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Geocoding Error, Spatial Uncertainty, and Implications for Exposure Assessment and Environmental Epidemiology

Kinnee, Ellen J. and Tripathy, Sheila and Schinasi, Leah and Shmool, Jessie L. C. and Sheffield, Perry E. and Holguin, Fernando and Clougherty, Jane E. (2020) Geocoding Error, Spatial Uncertainty, and Implications for Exposure Assessment and Environmental Epidemiology. International Journal of Environmental Research and Public Health, 17 (16). p. 5845. ISSN 1660-4601

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Although environmental epidemiology studies often rely on geocoding procedures in the process of assigning spatial exposure estimates, geocoding methods are not commonly reported, nor are consequent errors in exposure assignment explored. Geocoding methods differ in accuracy, however, and, given the increasing refinement of available exposure models for air pollution and other exposures, geocoding error may account for an increasingly larger proportion of exposure misclassification. We used residential addresses from a reasonably large, dense dataset of asthma emergency department visits from all New York City hospitals (n = 21,183; 26.9 addresses/km2), and geocoded each using three methods (Address Point, Street Segment, Parcel Centroid). We compared missingness and spatial patterning therein, quantified distance and directional errors, and quantified impacts on pollution exposure estimates and assignment to Census areas for sociodemographic characterization. Parcel Centroids had the highest overall missingness rate (38.1%, Address Point = 9.6%, Street Segment = 6.1%), and spatial clustering in missingness was significant for all methods, though its spatial patterns differed. Street Segment geocodes had the largest mean distance error (µ = 29.2 (SD = 26.2) m; vs. µ = 15.9 (SD = 17.7) m for Parcel Centroids), and the strongest spatial patterns therein. We found substantial over- and under-estimation of pollution exposures, with greater error for higher pollutant concentrations, but minimal impact on Census area assignment. Finally, we developed surfaces of spatial patterns in errors in order to identify locations in the study area where exposures may be over-/under-estimated. Our observations provide insights towards refining geocoding methods for epidemiology, and suggest methods for quantifying and interpreting geocoding error with respect to exposure misclassification, towards understanding potential impacts on health effect estimates.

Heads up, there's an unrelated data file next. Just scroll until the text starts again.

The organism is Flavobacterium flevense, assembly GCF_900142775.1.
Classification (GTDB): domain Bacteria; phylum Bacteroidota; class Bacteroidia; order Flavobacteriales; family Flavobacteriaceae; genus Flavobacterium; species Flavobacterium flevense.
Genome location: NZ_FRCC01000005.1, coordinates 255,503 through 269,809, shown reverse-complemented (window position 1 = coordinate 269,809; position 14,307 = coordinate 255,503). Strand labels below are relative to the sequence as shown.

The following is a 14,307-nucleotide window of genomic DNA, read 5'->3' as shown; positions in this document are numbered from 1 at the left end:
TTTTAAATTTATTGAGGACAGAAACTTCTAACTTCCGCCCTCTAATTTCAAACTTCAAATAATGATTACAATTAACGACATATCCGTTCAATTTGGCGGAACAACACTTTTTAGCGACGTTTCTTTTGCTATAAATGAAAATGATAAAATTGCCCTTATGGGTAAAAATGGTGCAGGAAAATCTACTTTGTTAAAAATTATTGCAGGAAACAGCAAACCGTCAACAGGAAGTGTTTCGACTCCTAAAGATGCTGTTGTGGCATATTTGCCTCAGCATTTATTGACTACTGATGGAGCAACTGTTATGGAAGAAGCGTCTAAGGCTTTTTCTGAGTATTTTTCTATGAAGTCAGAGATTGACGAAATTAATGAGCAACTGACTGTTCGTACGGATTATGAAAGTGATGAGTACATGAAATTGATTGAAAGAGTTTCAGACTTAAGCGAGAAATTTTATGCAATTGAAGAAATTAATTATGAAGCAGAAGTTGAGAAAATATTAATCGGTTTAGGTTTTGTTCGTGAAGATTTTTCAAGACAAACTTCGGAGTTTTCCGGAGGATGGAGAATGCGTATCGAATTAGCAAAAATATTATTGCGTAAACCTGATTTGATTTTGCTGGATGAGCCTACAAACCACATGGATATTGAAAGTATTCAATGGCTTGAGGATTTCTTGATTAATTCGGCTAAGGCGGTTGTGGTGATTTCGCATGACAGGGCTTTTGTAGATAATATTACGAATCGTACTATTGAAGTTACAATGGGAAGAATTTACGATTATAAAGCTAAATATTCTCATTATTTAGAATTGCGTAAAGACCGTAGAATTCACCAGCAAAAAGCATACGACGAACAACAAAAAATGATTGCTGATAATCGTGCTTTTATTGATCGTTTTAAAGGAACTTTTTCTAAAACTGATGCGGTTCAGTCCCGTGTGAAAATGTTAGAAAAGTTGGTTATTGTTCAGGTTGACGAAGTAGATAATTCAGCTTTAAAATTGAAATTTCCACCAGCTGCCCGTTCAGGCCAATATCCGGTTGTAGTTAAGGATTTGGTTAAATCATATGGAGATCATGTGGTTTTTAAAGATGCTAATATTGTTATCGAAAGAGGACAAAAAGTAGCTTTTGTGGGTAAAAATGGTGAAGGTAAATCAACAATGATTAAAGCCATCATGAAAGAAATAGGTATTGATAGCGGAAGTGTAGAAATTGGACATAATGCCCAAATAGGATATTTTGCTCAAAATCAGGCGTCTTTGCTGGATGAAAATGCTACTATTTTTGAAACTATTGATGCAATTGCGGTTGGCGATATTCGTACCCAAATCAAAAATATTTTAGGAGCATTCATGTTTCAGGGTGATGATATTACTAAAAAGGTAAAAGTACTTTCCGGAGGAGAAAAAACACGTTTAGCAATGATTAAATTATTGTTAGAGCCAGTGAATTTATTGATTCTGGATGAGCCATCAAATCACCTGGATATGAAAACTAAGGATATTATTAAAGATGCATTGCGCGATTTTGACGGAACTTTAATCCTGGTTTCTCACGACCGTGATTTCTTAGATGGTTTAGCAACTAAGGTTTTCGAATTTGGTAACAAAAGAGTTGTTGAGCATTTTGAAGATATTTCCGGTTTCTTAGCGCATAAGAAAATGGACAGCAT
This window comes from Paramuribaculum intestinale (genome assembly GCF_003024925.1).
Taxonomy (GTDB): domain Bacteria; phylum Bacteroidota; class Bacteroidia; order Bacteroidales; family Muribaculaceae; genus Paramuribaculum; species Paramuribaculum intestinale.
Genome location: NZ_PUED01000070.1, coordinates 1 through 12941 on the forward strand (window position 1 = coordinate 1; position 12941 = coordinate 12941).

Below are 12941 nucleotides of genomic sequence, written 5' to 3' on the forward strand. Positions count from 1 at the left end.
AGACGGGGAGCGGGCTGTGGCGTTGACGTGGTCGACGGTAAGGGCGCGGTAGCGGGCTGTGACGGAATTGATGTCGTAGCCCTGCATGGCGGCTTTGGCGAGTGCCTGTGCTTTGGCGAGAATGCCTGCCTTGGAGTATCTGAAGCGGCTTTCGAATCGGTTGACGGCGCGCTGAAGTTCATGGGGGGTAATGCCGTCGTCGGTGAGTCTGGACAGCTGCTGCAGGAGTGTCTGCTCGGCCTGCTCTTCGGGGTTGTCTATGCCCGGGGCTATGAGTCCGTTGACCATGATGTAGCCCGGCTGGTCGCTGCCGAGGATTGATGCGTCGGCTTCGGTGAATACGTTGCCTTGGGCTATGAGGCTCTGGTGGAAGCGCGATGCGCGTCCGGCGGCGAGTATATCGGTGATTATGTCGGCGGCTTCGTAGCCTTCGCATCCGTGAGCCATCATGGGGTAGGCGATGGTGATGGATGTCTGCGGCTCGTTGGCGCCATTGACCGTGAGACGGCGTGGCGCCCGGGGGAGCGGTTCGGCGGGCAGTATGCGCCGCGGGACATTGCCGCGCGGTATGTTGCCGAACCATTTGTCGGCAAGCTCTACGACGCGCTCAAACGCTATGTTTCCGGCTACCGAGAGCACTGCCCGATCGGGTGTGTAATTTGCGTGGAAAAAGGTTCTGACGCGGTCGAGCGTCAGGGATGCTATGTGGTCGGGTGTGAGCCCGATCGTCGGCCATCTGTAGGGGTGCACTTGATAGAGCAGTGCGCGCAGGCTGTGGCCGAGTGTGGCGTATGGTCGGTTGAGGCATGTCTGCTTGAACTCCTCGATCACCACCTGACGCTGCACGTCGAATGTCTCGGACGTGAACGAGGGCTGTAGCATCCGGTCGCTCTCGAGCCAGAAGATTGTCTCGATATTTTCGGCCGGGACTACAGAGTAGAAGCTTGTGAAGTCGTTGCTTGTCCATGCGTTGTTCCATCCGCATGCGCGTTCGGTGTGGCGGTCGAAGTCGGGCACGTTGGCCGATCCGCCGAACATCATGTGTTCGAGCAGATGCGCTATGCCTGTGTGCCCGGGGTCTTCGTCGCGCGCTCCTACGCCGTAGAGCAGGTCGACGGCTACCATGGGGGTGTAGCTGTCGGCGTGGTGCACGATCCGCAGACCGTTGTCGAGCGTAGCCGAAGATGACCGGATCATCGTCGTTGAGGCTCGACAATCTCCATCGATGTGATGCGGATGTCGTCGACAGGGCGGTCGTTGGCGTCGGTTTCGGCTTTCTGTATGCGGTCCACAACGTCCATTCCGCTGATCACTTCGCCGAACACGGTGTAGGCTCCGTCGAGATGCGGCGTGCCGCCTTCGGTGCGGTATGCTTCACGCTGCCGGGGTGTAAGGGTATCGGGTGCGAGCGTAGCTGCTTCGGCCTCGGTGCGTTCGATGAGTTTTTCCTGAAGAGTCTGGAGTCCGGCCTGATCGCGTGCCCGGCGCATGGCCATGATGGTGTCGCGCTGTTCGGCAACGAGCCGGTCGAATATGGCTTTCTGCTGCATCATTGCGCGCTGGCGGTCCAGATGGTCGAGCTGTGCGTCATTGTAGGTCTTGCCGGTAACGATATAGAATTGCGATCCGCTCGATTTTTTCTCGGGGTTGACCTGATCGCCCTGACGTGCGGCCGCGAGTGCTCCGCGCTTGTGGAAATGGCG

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Item Type: Article
Status: Published
CreatorsEmailPitt UsernameORCID
Kinnee, Ellen J.ejk40@pitt.eduejk400000-0002-6719-2591
Tripathy, Sheila
Schinasi, Leah
Shmool, Jessie L. C.
Sheffield, Perry E.0000-0001-9156-1193
Holguin, Fernando
Clougherty, Jane E.0000-0002-9911-1565
Centers: University Centers > University Center for Social and Urban Research
Date: 12 August 2020
Date Type: Publication
Journal or Publication Title: International Journal of Environmental Research and Public Health
Volume: 17
Number: 16
Publisher: MDPI AG
Page Range: p. 5845
DOI or Unique Handle: 10.3390/ijerph17165845
Schools and Programs: School of Public Health > Environmental and Occupational Health
Refereed: Yes
Uncontrolled Keywords: geocoding error, exposure misclassification, geographic information systems (GIS), spatial analysis, spatial uncertainty, urban epidemiology
ISSN: 1660-4601
Official URL:
Funders: National Heart Lung Blood Institute, National Institute of Environmental Health Sciences
Article Type: Research Article
Date Deposited: 06 Jun 2022 15:33
Last Modified: 06 Jun 2022 15:33


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